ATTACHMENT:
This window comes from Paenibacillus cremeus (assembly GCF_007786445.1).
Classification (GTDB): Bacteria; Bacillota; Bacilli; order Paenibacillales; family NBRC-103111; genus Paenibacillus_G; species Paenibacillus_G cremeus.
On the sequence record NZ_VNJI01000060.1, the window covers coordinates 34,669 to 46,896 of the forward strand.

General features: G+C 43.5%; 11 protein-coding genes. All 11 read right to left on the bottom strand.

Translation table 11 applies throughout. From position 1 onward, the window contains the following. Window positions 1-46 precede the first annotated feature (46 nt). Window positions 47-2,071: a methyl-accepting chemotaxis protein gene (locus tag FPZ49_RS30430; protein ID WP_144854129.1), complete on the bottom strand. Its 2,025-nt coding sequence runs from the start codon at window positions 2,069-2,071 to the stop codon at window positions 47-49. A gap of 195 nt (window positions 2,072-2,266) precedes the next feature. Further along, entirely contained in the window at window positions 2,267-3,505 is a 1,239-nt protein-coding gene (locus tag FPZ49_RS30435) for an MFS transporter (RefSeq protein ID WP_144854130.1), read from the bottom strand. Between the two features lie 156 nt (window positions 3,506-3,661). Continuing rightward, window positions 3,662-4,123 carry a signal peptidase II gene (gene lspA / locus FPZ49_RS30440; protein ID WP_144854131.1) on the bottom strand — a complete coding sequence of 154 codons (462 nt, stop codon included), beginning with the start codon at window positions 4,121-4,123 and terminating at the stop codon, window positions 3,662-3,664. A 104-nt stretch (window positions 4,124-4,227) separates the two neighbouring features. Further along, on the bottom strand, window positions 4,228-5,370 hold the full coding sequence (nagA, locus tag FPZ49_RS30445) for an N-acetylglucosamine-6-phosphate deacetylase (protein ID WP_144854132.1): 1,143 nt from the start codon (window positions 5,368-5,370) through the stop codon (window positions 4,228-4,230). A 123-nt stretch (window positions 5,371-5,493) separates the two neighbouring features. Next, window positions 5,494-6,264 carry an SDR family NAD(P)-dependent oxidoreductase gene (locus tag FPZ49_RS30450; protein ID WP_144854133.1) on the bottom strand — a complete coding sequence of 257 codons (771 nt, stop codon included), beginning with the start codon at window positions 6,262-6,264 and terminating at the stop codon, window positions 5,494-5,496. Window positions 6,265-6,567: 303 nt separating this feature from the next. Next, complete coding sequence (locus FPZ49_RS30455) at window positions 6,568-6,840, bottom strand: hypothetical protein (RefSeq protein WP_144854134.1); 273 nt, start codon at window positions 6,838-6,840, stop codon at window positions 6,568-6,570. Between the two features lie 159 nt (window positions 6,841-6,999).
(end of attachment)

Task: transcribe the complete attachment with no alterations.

This window comes from Paenibacillus cremeus (assembly GCF_007786445.1).
Classification (GTDB): Bacteria; Bacillota; Bacilli; order Paenibacillales; family NBRC-103111; genus Paenibacillus_G; species Paenibacillus_G cremeus.
On the sequence record NZ_VNJI01000060.1, the window covers coordinates 34,669 to 46,896 of the forward strand.

General features: G+C 43.5%; 11 protein-coding genes. All 11 read right to left on the bottom strand.

Translation table 11 applies throughout. From position 1 onward, the window contains the following. Window positions 1-46 precede the first annotated feature (46 nt). Window positions 47-2,071: a methyl-accepting chemotaxis protein gene (locus tag FPZ49_RS30430; protein ID WP_144854129.1), complete on the bottom strand. Its 2,025-nt coding sequence runs from the start codon at window positions 2,069-2,071 to the stop codon at window positions 47-49. A gap of 195 nt (window positions 2,072-2,266) precedes the next feature. Further along, entirely contained in the window at window positions 2,267-3,505 is a 1,239-nt protein-coding gene (locus tag FPZ49_RS30435) for an MFS transporter (RefSeq protein ID WP_144854130.1), read from the bottom strand. Between the two features lie 156 nt (window positions 3,506-3,661). Continuing rightward, window positions 3,662-4,123 carry a signal peptidase II gene (gene lspA / locus FPZ49_RS30440; protein ID WP_144854131.1) on the bottom strand — a complete coding sequence of 154 codons (462 nt, stop codon included), beginning with the start codon at window positions 4,121-4,123 and terminating at the stop codon, window positions 3,662-3,664. A 104-nt stretch (window positions 4,124-4,227) separates the two neighbouring features. Further along, on the bottom strand, window positions 4,228-5,370 hold the full coding sequence (nagA, locus tag FPZ49_RS30445) for an N-acetylglucosamine-6-phosphate deacetylase (protein ID WP_144854132.1): 1,143 nt from the start codon (window positions 5,368-5,370) through the stop codon (window positions 4,228-4,230). A 123-nt stretch (window positions 5,371-5,493) separates the two neighbouring features. Next, window positions 5,494-6,264 carry an SDR family NAD(P)-dependent oxidoreductase gene (locus tag FPZ49_RS30450; protein ID WP_144854133.1) on the bottom strand — a complete coding sequence of 257 codons (771 nt, stop codon included), beginning with the start codon at window positions 6,262-6,264 and terminating at the stop codon, window positions 5,494-5,496. Window positions 6,265-6,567: 303 nt separating this feature from the next. Next, complete coding sequence (locus FPZ49_RS30455) at window positions 6,568-6,840, bottom strand: hypothetical protein (RefSeq protein WP_144854134.1); 273 nt, start codon at window positions 6,838-6,840, stop codon at window positions 6,568-6,570. Between the two features lie 159 nt (window positions 6,841-6,999).